Almost 80 years ago, in 1943, Los Angeles introduced the rest of the United States to the phenomenon of smog. At one point that year, the haze had visibility down a frightening three city blocks.
In L.A. these days, “fine inhalable particulate matter” doesn’t pose much of a problem in the city’s plushest environs. But the neighborhoods L.A.’s low-income families call home still suffer from rates of air pollution that dwarf the levels in more comfortable quarters.
What’s going to fix this distinctly unequal state of atmospheric affairs? How about a step toward a more equal state of economic affairs — and L.A. voters might just be about to take that step. On the citywide ballot this November: a landmark new tax on the rich that will kick in every time a local mansion changes hands.
All the proceeds from this new tax on the turnover of properties worth over $5 million will go to creating safe and secure housing opportunities for L.A. families of limited financial means.
No one knows exactly how much the proposed new city ordinance will raise, if passed, but the take from the new tax figures to be substantial. The grassroots coalition behind the initiative, Unite to House LA, is estimating that had its proposed tax measure been in effect over one recent 12-month period, the city would have cleared some $800 million in new revenue.
All that revenue, with the “House LA” initiative in place, would come from adding a new 4 percent city tax on the sale or transfer of properties valued between $5 million and $10 million and a new 5.5 percent levy on the transfer of properties that go for over $10 million. The current city tax on these luxury transfers: just 0.45 percent.
Over the last two years, data from the real estate site Redfin show, more than 1,000 single-family homes in greater Los Angeles sold for over $5 million, some for extravagantly over that marker.
Some trace the L.A. area’s super-boom in luxury housing back to 2017 when a new home in Beverly Hills went on the market for a then-spectacular $100 million. That manse came with a champaign vault prefilled with 170 bottles and a full-time house manager with a salary prepaid for two years. Two years later, the developer Nile Niami asked an astonishing $500 million for a 100,000-square-foot Bel-Air hilltop estate complete with its own nightclub and IMAX theater.
Overall, reports the real estate brokerage Compass Inc., Los Angeles last year saw more luxury properties selling for over $10 million than any other locale in the United States. Topping the 2021 wretched-excess list: the $133 million the crypto king Brian Armstrong, the CEO of Coinbase, paid for a “minimalist” mansion built in 2009.
Levying the United to House LA initiative tax on properties like these, advocates point out, would enable Los Angeles to keep 475,000 renters annually from going homeless and create new housing units for 69,000 people over the next decade.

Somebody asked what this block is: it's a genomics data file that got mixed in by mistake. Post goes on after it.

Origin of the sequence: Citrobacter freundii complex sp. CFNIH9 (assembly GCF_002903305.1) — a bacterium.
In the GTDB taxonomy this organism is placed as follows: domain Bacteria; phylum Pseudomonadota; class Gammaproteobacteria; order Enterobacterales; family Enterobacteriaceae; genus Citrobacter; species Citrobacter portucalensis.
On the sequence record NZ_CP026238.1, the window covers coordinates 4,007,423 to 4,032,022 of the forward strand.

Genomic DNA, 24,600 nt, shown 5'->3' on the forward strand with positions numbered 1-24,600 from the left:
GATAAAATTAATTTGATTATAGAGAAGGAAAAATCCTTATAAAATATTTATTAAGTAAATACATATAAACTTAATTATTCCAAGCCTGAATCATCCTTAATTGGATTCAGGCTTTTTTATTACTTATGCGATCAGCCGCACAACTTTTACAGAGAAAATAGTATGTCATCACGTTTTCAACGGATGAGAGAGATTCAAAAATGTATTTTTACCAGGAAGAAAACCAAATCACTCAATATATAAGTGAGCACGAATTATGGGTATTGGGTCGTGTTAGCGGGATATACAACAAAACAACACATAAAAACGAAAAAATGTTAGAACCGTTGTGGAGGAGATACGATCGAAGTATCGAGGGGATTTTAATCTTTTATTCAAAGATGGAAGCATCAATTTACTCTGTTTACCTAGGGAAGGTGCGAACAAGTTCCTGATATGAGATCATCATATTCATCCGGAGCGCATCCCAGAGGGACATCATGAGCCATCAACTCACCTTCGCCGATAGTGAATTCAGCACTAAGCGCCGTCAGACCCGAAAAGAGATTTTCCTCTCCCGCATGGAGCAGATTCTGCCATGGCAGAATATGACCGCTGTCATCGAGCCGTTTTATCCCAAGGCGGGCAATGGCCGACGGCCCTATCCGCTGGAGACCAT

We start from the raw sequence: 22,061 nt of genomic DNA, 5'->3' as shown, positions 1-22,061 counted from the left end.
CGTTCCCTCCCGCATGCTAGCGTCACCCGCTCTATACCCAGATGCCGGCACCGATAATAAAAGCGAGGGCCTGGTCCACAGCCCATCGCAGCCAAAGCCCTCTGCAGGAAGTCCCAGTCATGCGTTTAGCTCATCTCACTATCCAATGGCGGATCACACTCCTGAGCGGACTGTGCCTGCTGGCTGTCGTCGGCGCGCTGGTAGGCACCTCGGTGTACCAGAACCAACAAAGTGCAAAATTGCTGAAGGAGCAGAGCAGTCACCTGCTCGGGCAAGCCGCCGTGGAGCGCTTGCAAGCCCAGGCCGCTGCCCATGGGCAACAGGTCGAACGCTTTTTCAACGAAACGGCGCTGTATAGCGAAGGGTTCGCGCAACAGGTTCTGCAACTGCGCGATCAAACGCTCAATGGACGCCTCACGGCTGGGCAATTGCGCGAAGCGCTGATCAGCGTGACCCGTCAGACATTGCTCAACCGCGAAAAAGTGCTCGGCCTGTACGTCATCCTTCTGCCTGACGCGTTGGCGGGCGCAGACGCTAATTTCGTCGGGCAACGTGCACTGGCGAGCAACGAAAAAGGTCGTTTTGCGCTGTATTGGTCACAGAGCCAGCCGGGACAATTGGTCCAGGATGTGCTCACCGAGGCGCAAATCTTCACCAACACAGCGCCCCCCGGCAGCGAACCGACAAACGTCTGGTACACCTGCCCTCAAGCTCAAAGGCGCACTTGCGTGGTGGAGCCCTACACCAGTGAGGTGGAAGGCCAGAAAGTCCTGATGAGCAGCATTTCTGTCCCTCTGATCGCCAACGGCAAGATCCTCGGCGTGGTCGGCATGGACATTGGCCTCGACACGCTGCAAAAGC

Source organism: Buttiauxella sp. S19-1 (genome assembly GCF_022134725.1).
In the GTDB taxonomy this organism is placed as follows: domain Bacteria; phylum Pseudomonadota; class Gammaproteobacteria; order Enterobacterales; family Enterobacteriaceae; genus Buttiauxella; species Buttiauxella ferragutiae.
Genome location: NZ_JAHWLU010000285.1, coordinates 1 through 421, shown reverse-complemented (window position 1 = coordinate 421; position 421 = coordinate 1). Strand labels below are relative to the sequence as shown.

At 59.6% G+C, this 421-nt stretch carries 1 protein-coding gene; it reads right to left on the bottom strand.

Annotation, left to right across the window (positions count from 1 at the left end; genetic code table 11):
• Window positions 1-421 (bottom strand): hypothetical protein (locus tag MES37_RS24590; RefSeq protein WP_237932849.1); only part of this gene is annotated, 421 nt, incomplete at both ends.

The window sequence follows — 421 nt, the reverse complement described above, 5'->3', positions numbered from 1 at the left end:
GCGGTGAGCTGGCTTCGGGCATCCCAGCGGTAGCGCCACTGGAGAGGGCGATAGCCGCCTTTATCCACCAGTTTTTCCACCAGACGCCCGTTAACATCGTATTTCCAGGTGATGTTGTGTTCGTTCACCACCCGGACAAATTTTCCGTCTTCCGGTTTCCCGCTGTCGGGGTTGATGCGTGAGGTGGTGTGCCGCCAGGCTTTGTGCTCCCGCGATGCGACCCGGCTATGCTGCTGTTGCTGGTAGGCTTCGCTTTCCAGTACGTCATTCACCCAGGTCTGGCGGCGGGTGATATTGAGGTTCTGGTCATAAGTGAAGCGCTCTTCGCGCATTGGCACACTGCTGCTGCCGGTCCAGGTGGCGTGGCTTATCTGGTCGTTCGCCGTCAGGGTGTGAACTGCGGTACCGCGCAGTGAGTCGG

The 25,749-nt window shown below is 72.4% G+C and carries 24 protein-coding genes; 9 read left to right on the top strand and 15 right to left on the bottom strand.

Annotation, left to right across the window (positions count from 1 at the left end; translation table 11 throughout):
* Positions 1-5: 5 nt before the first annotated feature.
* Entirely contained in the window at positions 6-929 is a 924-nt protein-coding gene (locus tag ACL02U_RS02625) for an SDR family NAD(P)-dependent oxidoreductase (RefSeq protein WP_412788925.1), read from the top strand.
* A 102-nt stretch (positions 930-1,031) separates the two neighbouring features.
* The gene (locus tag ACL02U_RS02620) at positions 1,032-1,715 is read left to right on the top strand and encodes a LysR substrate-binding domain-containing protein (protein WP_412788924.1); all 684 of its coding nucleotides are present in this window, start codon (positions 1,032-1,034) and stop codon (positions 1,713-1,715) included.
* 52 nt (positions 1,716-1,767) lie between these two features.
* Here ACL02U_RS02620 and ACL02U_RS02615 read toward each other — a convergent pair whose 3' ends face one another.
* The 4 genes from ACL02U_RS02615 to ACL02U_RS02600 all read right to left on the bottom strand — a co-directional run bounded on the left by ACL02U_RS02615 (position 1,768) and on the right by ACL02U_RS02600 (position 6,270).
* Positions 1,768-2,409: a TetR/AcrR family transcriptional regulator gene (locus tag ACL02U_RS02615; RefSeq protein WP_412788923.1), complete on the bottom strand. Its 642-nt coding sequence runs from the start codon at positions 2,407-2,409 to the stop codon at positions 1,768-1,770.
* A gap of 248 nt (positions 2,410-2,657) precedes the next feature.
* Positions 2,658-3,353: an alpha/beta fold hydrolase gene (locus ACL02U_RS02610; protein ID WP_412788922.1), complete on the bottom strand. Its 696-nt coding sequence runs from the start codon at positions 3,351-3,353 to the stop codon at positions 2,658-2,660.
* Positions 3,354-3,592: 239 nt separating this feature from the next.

And these gains would come from a tax that only impacts about 3 percent of real estate transactions within the Los Angeles city limits. This past May, the typical Los Angeles home sold went for $910,000. Based on that figure, the selling price on the city’s typical home would essentially have to quintuple before triggering the United to House LA mansion tax.
Without that trigger in place, affordable housing advocates believe, Los Angeles faces a “humanitarian crisis.” The city’s Economic Roundtable, for its part, is projecting an 86-percent in homelessness over the next four years.
“We haven’t seen,” notes one local activist behind United to House LA, the Alliance for Community Transit’s Laura Raymond, “our local government take the immediate and bold action that is needed.”
That local government will be coming under the direction of a new mayor after Election Day this November, and the two candidates vying for the city’s top spot somewhat symbolize the political dynamics that have left Los Angeles so deeply divided.
As of earlier this month, mayoral candidate Rick Caruso, a billionaire real estate developer, had spent almost $34 million to make the November runoff, over 11 times the outlays of his mayoral rival, U.S. representative Karen Bass, a former South L.A. community organizer.
Caruso’s claim to fame: He developed Los Angeles’ “most iconic luxury shopping centers.” On the campaign trail, Caruso has been pledging to “clean up” homelessness — and skipping serious public forums about the city’s housing crisis.
Those forums are showcasing the broad coalition behind the United to House LA initiative, an effort that’s enlisted groups that range from the Los Angeles Federation of Labor and individual unions to housing organizations and the ACLU of Southern California. In all, some 150 local groups have so far joined in on the campaign.
The opposition to the House LA initiative is building around funding from the city’s megadevelopers and various other property interests. These groups, says Alison Vu of United to House LA, “don’t want millionaires and billionaires to pay their fair share.”
Meanwhile, nationwide, the distribution of housing wealth remains anything but fair. Between 2010 and 2020, the National Association of Realtors reports, housing wealth overall increased $8.2 trillion to a $24.1 trillion. A whopping 71 percent of that jump went to high-income households that make over triple their area’s most typical take-home. Low-income households realized just 4 percent.
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